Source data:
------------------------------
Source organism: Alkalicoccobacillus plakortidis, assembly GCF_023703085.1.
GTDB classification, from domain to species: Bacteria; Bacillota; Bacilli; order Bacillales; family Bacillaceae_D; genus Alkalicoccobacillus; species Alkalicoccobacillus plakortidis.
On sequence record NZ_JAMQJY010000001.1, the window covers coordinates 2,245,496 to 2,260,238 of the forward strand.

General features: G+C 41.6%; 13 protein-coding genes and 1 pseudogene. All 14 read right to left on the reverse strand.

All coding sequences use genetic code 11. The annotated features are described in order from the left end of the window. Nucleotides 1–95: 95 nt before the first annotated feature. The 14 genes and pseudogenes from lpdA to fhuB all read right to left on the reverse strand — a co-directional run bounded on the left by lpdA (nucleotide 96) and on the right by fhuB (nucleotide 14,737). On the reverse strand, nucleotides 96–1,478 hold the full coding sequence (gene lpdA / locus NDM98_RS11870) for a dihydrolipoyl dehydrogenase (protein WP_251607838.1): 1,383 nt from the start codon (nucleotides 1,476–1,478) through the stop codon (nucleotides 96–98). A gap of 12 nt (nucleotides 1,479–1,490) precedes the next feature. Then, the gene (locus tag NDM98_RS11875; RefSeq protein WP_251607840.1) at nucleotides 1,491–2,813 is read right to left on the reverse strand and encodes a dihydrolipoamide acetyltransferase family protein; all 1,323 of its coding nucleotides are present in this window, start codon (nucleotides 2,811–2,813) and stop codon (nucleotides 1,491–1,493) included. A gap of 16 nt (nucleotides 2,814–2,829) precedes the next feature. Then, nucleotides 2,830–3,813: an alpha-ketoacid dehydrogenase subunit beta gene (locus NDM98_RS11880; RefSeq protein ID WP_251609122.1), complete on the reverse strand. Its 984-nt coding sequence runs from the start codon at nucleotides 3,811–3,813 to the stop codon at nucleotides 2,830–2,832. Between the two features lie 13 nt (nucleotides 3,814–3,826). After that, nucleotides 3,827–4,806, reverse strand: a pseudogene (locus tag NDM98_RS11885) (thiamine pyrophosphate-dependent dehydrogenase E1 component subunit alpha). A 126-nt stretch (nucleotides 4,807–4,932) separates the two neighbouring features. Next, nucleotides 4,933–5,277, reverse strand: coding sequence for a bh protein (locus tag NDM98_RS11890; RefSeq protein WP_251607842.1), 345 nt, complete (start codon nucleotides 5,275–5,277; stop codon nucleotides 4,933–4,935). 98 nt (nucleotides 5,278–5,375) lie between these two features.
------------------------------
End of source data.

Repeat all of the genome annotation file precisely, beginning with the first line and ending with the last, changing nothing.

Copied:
Source organism: Alkalicoccobacillus plakortidis, assembly GCF_023703085.1.
GTDB classification, from domain to species: Bacteria; Bacillota; Bacilli; order Bacillales; family Bacillaceae_D; genus Alkalicoccobacillus; species Alkalicoccobacillus plakortidis.
On sequence record NZ_JAMQJY010000001.1, the window covers coordinates 2,245,496 to 2,260,238 of the forward strand.

General features: G+C 41.6%; 13 protein-coding genes and 1 pseudogene. All 14 read right to left on the reverse strand.

All coding sequences use genetic code 11. The annotated features are described in order from the left end of the window. Nucleotides 1–95: 95 nt before the first annotated feature. The 14 genes and pseudogenes from lpdA to fhuB all read right to left on the reverse strand — a co-directional run bounded on the left by lpdA (nucleotide 96) and on the right by fhuB (nucleotide 14,737). On the reverse strand, nucleotides 96–1,478 hold the full coding sequence (gene lpdA / locus NDM98_RS11870) for a dihydrolipoyl dehydrogenase (protein WP_251607838.1): 1,383 nt from the start codon (nucleotides 1,476–1,478) through the stop codon (nucleotides 96–98). A gap of 12 nt (nucleotides 1,479–1,490) precedes the next feature. Then, the gene (locus tag NDM98_RS11875; RefSeq protein WP_251607840.1) at nucleotides 1,491–2,813 is read right to left on the reverse strand and encodes a dihydrolipoamide acetyltransferase family protein; all 1,323 of its coding nucleotides are present in this window, start codon (nucleotides 2,811–2,813) and stop codon (nucleotides 1,491–1,493) included. A gap of 16 nt (nucleotides 2,814–2,829) precedes the next feature. Then, nucleotides 2,830–3,813: an alpha-ketoacid dehydrogenase subunit beta gene (locus NDM98_RS11880; RefSeq protein ID WP_251609122.1), complete on the reverse strand. Its 984-nt coding sequence runs from the start codon at nucleotides 3,811–3,813 to the stop codon at nucleotides 2,830–2,832. Between the two features lie 13 nt (nucleotides 3,814–3,826). After that, nucleotides 3,827–4,806, reverse strand: a pseudogene (locus tag NDM98_RS11885) (thiamine pyrophosphate-dependent dehydrogenase E1 component subunit alpha). A 126-nt stretch (nucleotides 4,807–4,932) separates the two neighbouring features. Next, nucleotides 4,933–5,277, reverse strand: coding sequence for a bh protein (locus tag NDM98_RS11890; RefSeq protein WP_251607842.1), 345 nt, complete (start codon nucleotides 5,275–5,277; stop codon nucleotides 4,933–4,935). 98 nt (nucleotides 5,278–5,375) lie between these two features.